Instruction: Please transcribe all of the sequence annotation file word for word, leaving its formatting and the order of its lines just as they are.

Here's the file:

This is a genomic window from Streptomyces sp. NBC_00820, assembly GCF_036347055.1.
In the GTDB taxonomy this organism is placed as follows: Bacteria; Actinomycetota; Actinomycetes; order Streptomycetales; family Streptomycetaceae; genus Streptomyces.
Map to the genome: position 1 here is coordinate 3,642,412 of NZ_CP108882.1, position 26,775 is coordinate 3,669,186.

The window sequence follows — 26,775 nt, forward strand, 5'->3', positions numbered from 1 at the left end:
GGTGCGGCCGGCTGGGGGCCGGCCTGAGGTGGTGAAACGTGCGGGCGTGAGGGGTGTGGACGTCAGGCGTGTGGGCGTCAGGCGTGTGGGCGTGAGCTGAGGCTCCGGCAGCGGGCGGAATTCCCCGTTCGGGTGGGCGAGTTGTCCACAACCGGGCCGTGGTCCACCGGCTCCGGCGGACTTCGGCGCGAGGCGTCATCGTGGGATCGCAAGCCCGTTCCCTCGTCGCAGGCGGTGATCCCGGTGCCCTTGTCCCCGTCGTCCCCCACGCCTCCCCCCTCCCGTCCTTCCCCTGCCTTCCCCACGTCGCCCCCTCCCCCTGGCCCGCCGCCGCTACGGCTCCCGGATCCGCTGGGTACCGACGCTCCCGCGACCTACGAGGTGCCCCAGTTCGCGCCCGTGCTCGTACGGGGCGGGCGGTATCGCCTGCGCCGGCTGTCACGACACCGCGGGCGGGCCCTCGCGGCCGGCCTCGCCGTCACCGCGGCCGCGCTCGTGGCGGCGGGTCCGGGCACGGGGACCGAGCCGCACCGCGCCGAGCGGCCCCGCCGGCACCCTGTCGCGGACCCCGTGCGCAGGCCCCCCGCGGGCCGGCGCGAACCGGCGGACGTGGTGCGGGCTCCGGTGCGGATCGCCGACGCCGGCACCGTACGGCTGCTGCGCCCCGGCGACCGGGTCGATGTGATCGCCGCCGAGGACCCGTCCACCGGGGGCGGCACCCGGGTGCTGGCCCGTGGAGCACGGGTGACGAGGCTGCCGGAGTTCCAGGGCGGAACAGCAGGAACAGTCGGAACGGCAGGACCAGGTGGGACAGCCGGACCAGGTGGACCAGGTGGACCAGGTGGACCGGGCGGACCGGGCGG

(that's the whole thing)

This is a genomic window from Streptomyces sp. NBC_00820, assembly GCF_036347055.1.
In the GTDB taxonomy this organism is placed as follows: Bacteria; Actinomycetota; Actinomycetes; order Streptomycetales; family Streptomycetaceae; genus Streptomyces.
Map to the genome: position 1 here is coordinate 3,642,412 of NZ_CP108882.1, position 26,775 is coordinate 3,669,186.

The window sequence follows — 26,775 nt, forward strand, 5'->3', positions numbered from 1 at the left end:
GGTGCGGCCGGCTGGGGGCCGGCCTGAGGTGGTGAAACGTGCGGGCGTGAGGGGTGTGGACGTCAGGCGTGTGGGCGTCAGGCGTGTGGGCGTGAGCTGAGGCTCCGGCAGCGGGCGGAATTCCCCGTTCGGGTGGGCGAGTTGTCCACAACCGGGCCGTGGTCCACCGGCTCCGGCGGACTTCGGCGCGAGGCGTCATCGTGGGATCGCAAGCCCGTTCCCTCGTCGCAGGCGGTGATCCCGGTGCCCTTGTCCCCGTCGTCCCCCACGCCTCCCCCCTCCCGTCCTTCCCCTGCCTTCCCCACGTCGCCCCCTCCCCCTGGCCCGCCGCCGCTACGGCTCCCGGATCCGCTGGGTACCGACGCTCCCGCGACCTACGAGGTGCCCCAGTTCGCGCCCGTGCTCGTACGGGGCGGGCGGTATCGCCTGCGCCGGCTGTCACGACACCGCGGGCGGGCCCTCGCGGCCGGCCTCGCCGTCACCGCGGCCGCGCTCGTGGCGGCGGGTCCGGGCACGGGGACCGAGCCGCACCGCGCCGAGCGGCCCCGCCGGCACCCTGTCGCGGACCCCGTGCGCAGGCCCCCCGCGGGCCGGCGCGAACCGGCGGACGTGGTGCGGGCTCCGGTGCGGATCGCCGACGCCGGCACCGTACGGCTGCTGCGCCCCGGCGACCGGGTCGATGTGATCGCCGCCGAGGACCCGTCCACCGGGGGCGGCACCCGGGTGCTGGCCCGTGGAGCACGGGTGACGAGGCTGCCGGAGTTCCAGGGCGGAACAGCAGGAACAGTCGGAACGGCAGGACCAGGTGGGACAGCCGGACCAGGTGGACCAGGTGGACCAGGTGGACCGGGCGGACCGGGCGG